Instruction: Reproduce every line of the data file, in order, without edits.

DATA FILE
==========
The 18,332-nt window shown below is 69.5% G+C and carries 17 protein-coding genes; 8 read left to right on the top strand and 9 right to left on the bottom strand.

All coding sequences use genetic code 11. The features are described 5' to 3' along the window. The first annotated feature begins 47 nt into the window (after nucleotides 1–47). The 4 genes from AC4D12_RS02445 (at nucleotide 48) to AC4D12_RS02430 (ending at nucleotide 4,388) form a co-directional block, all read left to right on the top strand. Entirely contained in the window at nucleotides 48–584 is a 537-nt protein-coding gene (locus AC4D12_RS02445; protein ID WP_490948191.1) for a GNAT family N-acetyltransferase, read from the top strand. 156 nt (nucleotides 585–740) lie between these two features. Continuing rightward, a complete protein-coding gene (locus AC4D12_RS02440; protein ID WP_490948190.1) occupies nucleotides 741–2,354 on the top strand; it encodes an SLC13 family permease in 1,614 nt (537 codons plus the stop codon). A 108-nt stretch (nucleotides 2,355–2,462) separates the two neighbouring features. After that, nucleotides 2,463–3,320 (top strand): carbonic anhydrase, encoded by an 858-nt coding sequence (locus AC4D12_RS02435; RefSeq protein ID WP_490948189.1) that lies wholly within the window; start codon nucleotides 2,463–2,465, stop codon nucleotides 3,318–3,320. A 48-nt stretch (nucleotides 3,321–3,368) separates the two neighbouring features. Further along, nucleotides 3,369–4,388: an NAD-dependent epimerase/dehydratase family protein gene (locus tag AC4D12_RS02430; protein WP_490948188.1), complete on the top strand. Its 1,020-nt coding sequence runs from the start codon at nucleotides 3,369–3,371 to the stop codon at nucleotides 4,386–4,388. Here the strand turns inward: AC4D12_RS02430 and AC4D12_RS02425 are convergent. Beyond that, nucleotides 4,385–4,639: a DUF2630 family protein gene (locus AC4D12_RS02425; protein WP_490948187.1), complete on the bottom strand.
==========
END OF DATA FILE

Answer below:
The 18,332-nt window shown below is 69.5% G+C and carries 17 protein-coding genes; 8 read left to right on the top strand and 9 right to left on the bottom strand.

All coding sequences use genetic code 11. The features are described 5' to 3' along the window. The first annotated feature begins 47 nt into the window (after nucleotides 1–47). The 4 genes from AC4D12_RS02445 (at nucleotide 48) to AC4D12_RS02430 (ending at nucleotide 4,388) form a co-directional block, all read left to right on the top strand. Entirely contained in the window at nucleotides 48–584 is a 537-nt protein-coding gene (locus AC4D12_RS02445; protein ID WP_490948191.1) for a GNAT family N-acetyltransferase, read from the top strand. 156 nt (nucleotides 585–740) lie between these two features. Continuing rightward, a complete protein-coding gene (locus AC4D12_RS02440; protein ID WP_490948190.1) occupies nucleotides 741–2,354 on the top strand; it encodes an SLC13 family permease in 1,614 nt (537 codons plus the stop codon). A 108-nt stretch (nucleotides 2,355–2,462) separates the two neighbouring features. After that, nucleotides 2,463–3,320 (top strand): carbonic anhydrase, encoded by an 858-nt coding sequence (locus AC4D12_RS02435; RefSeq protein ID WP_490948189.1) that lies wholly within the window; start codon nucleotides 2,463–2,465, stop codon nucleotides 3,318–3,320. A 48-nt stretch (nucleotides 3,321–3,368) separates the two neighbouring features. Further along, nucleotides 3,369–4,388: an NAD-dependent epimerase/dehydratase family protein gene (locus tag AC4D12_RS02430; protein WP_490948188.1), complete on the top strand. Its 1,020-nt coding sequence runs from the start codon at nucleotides 3,369–3,371 to the stop codon at nucleotides 4,386–4,388. Here the strand turns inward: AC4D12_RS02430 and AC4D12_RS02425 are convergent. Beyond that, nucleotides 4,385–4,639: a DUF2630 family protein gene (locus AC4D12_RS02425; protein WP_490948187.1), complete on the bottom strand.